Tuesday, May 20, 2014
I am extremely frightened about two things I read this morning:
1. First lady Michele Obama thinks kids should report their parents for their private thoughts
2. A number of college students think warning labels should to be applied to classic books — The Great Gatsby (for misogyny and violence), Huck Finn (for racism), Things Fall Apart (for colonialism and religious persecution), Mrs. Dalloway (for suicide), Shakespeare (for ... you name it).
Sound at all familiar? Is history going to repeat itself? Have we learned nothing?
Do these two things ring any warning bells for you? They do for me.
Monday, May 19, 2014
We're avid readers in my family, but I'm the only one with the leisure to belong to a book group. My daughter, who lives in Manhattan, has one of those marvelous little book stores nearby, run by someone who knows her subject and always has great suggestions. I'm unhappy with the disappearance of these wonderful little stores...we certainly don't have a one left here, ours was taken over by Barnes and Noble, who in turn is being taken over by Amazon. I have mixed feelings about Amazon. And yes, I have a Kindle. When traveling, it is a Godsend. But still.....
So...my first book group was 30 some years ago. Through the Junior League and I'm still a member of this group. Our League has grown in size and, I'm proud to say, we now have 4 book groups in the one organization. I'm in Book Group Two and to the other three groups, I understand we have the rep for reading "difficult" books, whatever that means. I guess because we don't read best sellers. Well, hardly ever, I think The Goldfinch is going to be our first book next fall. Each month, one member hosts (we have lunch) and another member reviews a book and the author.
Recently I moved and decided to meet new people in my neighborhood by joining a book group here as well as remaining in my other long standing one. This new book group has a waiting list and also has the rep of reading books weightier than the best seller list.
Two groups. And quite a difference. The neighborhood book group meets at night and has a facilitator. (Costs me $30 a year) It's a new experience for me and I confess, she's excellent. What's interesting about this book group is this: I may be the only Republican and I'm definitely the only Christian. It's also an older group, I am probably the youngest. No drinks served when we arrive and the review starts promptly at 7 PM and ends at 8. The hostess then offers coffee, fruit and cookies. And there is actually one man in the night group.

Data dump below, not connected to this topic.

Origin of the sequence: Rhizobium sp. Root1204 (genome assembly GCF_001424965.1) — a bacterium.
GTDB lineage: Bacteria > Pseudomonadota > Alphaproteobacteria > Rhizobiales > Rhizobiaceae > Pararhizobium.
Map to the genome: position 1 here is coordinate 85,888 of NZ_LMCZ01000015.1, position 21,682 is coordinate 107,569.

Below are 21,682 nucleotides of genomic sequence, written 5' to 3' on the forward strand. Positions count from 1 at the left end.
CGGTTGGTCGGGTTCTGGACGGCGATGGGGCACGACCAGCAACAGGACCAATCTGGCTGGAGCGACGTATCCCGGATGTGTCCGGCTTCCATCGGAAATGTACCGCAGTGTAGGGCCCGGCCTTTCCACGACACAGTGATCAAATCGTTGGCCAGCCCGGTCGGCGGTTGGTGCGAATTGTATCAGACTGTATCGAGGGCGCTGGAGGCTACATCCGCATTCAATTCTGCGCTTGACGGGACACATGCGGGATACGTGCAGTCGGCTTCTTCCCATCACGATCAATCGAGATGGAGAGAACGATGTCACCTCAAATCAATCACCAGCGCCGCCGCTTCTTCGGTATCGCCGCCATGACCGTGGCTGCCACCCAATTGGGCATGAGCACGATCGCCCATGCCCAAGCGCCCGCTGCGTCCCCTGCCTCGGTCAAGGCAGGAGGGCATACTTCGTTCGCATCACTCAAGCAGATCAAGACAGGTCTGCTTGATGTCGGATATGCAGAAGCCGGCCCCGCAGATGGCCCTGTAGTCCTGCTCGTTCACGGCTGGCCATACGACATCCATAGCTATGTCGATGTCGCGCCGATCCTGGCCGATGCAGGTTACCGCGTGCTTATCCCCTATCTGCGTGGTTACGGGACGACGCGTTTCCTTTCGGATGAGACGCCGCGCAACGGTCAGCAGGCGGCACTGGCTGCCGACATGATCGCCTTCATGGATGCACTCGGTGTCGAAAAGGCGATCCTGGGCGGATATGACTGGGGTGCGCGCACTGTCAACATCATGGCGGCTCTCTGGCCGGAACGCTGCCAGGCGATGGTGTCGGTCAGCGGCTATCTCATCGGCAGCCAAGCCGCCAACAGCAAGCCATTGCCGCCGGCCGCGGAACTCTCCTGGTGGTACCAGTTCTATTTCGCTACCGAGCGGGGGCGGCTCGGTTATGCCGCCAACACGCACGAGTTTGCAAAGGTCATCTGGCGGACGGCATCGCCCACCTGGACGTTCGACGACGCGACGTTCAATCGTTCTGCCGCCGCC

In the Junior League book group, it starts at 12 noon, there is lunch and a mix of political parties and religions, but no men. And I am nearly the oldest.
I confess, I truly like the books chosen in both groups, for the main anyway. There are always books that disappoint, no matter what the critics say...and I did not like ending the JL year with The Yellow Birds, it was depressing and sad. Would rather have ended on an upbeat. (Someone told me to read Matterhorn, which is the same subject [war] as the other, but better written.) Only once last year did the two groups choose the same book, The Round House.
According to the facilitator in the new book group, the best book of last season was Harvest. I agreed, but oddly, only two others liked it as well as I did. She has already made her choice for our first book next fall (A Constellation of Vital Phenomena), but gave us a list to choose the other 5.
We have input in the JL group (I suggested Harvest) and one of us is the organizer.....I don't envy her.....and in the end, it's pretty much up to her what we read. I also like the idea of each of us taking turns doing the reviewing...it keeps us on our toes. But there's something to be said for the facilitator too. She's originally from New York (and can't help but be shocked to find herself in small town USA) and certainly well educated, but is determined put a political or environmental slant on most of the books and frankly, I didn't care for her gratuitous knocks at Bush and Romney frequently this year when they have absolutely nothing whatsoever to do with the book. I am fair-minded, but it annoyed and at times, even angered me as it was unnecessary. I bit my tongue.
This is not the case in the other book group, but then I've known these girls for many more years and perhaps when we review, we are more cautious with any political opinions. I cringe to think what would have happened if Yellow Birds had been reviewed by the facilitator.
So here's my conundrum: I debated resigning from this second group this spring, but decided to stay one more year and see if it got any better. Do I dare open my mouth? Will the other members ask me what on earth I'm talking about? Remember, my problem is with the facilitator, not the members. For all I know, they may agree with me, but I'm still a comparatively new member and don't feel I can ask.